The following, which I wrote last year, was recently published in Remembering Godwin, a selection of talks by Godwin Samararatne and some appreciations of his life and teachings, edited and compiled by Dennis Candy and Sampath Dissanayake, by the Nilambe Buddhist Meditation Trust Board to commemorate Godwin’s 10th anniversary in 2010.
I first met Godwin on my initial visit to Sri Lanka in 1990. I had arrived in the country from an ashram in Southern India with just two addresses for meditation centres. The first one hadn’t worked out very well as the teacher was conceited, rude and uncompromising, and being used to a welcoming hand in India I had almost decided to give up on a country that I was unfamiliar with and whose hosts appeared to be so unfriendly (the teacher was not a Sri Lankan who, as I later found out, are almost without exception as hospitable as their Indian counterparts).
Still I had the second address and rather than give up I decided to go along and see. From the beginning Godwin was so humble, open and friendly the contrast could hardly be greater, and I quickly settled in at the Nilambe Centre near Kandy. In those days Godwin was mainly teaching choiceless awareness, a meditation technique that, at least in the way Godwin was teaching it, was based as much on the teachings of J. Krishnamurti as on those of the Buddha. Godwin asked me to try it, and immediately I could see that all the many benefits I had gained from my meditation practice in India had only been a by-product of the practice I had been doing there, and that this was a direct way, simply looking straight at the mind, without interference or objectives. I dropped all other practices for the next few years, and concentrated on developing this one.
As meditation was my main interest in those days I asked Godwin if I might tape some of the evening group discussions with him, to which he readily agreed. Everyone who attended Godwin’s retreats either at Nilambe or abroad will be familiar with the group discussions he used to conduct, but in those days, owing to political violence and instability in Sri Lanka, there was sometimes only Godwin, myself, and one or two other people present at the Centre, and the discussions were more or less one-to-one.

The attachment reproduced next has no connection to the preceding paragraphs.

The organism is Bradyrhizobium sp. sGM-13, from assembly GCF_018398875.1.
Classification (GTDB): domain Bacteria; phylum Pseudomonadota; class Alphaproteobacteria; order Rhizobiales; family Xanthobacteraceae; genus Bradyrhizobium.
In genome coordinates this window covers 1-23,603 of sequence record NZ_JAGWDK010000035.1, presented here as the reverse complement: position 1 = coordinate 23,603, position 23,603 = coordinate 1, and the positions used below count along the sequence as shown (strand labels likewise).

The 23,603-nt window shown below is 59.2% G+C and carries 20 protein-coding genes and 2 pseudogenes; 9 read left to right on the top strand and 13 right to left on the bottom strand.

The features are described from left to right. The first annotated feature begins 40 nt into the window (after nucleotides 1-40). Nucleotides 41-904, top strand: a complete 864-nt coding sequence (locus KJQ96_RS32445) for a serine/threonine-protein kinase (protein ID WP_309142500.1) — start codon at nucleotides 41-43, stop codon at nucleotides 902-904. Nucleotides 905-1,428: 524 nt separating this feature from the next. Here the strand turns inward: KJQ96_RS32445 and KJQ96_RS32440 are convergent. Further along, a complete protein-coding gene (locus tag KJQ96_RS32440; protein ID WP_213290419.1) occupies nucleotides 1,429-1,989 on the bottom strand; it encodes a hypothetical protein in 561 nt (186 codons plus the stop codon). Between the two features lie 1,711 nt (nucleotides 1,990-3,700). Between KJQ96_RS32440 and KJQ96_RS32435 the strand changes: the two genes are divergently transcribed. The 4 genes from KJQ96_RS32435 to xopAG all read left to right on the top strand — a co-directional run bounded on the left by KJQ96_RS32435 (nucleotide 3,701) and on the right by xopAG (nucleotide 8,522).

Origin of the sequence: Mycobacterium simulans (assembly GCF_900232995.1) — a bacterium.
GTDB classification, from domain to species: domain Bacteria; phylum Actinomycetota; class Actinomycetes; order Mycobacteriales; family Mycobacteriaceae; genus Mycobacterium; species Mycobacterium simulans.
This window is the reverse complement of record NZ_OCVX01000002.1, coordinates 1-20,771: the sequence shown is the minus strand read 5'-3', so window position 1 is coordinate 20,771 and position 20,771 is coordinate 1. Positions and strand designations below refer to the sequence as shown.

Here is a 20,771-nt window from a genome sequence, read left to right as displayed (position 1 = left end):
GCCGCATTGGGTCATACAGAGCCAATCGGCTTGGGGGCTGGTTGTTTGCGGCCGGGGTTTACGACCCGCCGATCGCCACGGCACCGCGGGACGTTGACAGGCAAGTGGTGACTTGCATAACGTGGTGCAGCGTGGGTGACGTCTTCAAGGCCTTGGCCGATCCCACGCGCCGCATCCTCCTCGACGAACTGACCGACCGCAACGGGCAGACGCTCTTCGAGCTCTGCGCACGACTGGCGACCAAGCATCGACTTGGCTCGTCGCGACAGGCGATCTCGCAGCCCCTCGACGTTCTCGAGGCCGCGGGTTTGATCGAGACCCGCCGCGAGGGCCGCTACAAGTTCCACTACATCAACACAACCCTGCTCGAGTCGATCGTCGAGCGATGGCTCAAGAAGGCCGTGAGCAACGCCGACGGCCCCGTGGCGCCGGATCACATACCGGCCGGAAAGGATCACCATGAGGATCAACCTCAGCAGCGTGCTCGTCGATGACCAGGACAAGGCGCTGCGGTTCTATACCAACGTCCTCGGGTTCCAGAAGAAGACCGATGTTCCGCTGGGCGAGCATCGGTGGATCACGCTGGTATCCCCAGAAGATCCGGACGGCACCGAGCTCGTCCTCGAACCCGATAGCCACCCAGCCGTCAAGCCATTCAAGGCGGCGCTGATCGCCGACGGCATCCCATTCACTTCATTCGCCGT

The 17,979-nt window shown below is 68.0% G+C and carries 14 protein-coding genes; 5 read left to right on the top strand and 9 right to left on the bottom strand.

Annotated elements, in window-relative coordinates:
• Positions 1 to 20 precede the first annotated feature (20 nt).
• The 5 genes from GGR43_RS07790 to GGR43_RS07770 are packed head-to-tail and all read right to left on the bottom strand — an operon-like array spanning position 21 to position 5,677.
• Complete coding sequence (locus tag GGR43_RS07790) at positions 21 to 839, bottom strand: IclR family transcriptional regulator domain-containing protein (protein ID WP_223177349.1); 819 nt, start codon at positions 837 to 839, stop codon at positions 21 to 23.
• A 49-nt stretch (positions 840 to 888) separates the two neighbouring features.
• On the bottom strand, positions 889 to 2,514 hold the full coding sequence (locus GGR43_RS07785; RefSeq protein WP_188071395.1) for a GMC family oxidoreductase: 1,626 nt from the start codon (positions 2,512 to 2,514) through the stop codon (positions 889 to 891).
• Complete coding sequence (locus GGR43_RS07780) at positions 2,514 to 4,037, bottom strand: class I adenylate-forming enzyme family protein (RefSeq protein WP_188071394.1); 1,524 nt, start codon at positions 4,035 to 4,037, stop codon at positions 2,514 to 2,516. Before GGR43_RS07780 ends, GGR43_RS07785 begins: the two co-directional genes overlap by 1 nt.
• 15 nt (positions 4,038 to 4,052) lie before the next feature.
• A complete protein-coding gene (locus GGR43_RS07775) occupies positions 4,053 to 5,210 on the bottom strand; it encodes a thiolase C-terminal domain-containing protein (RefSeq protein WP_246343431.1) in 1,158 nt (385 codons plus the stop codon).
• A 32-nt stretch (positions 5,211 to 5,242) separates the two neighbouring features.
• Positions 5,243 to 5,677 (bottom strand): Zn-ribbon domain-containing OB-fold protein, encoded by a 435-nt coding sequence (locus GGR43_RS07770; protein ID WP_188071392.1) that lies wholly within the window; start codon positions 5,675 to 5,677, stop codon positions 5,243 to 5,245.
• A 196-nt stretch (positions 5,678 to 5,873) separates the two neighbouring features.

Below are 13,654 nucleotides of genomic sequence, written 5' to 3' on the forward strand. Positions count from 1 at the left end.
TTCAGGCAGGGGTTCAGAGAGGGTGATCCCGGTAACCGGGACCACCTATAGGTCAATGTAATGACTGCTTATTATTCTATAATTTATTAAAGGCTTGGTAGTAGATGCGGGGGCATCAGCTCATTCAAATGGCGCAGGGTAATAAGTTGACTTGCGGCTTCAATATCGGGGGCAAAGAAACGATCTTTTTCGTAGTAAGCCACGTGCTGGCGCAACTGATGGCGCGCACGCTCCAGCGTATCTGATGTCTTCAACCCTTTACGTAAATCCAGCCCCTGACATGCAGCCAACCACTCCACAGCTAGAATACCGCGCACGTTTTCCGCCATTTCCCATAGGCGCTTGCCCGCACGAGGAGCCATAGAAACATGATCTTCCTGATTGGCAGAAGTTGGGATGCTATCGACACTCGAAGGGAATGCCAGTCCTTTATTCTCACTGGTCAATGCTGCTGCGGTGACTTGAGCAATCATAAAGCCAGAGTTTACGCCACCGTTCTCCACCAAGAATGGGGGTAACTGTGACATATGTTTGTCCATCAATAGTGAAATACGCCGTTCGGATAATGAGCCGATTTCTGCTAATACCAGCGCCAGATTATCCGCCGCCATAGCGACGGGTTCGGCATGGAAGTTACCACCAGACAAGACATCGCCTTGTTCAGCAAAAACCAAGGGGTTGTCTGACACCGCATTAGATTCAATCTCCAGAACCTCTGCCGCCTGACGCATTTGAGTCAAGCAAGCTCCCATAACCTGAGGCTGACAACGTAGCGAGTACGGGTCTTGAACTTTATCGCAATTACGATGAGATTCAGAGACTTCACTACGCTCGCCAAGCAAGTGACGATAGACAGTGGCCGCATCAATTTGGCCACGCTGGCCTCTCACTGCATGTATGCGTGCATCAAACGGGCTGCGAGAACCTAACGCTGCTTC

I spent about 3 weeks making the recordings and about 3 months transcribing and re-editing them! It was quite a labour of love as I worked them up to try to cover all of Godwin’s main teachings, but it was well worth it as I was excited about the new insights I had gained and wanted to share the teachings with others. Eventually the transcripts were ready and I sent out photocopies of them to friends worldwide. The response was very good and I continued working on them over the next couple of years as I spent more time in Godwin’s presence and understood his teaching better. That was my first literary involvement with Godwin and his teaching, and at the time I had no idea what it would presage for the future.
My second involvement was in 1995, when Godwin was invited to attend the J. Krishnamurti centenary celebrations in Madras (now known as Chennai) in Tamil Nadu, an offer he was more than happy to accept. The Gathering and Dialogue lasted for seven days, and he was very excited about it when he returned. He had the idea to prepare a newspaper article about the conference, and he asked me and Jeanne Mynett to help him write it up. This was the first time we had worked together on such a project, and Godwin more or less roughed out what he wanted to say and Jeanne and myself put it into presentable English – Godwin was a great communicator, probably one of the greatest communicators I have ever met, but his style was conversational and personal, and literature has more stringent demands which we endeavoured to meet.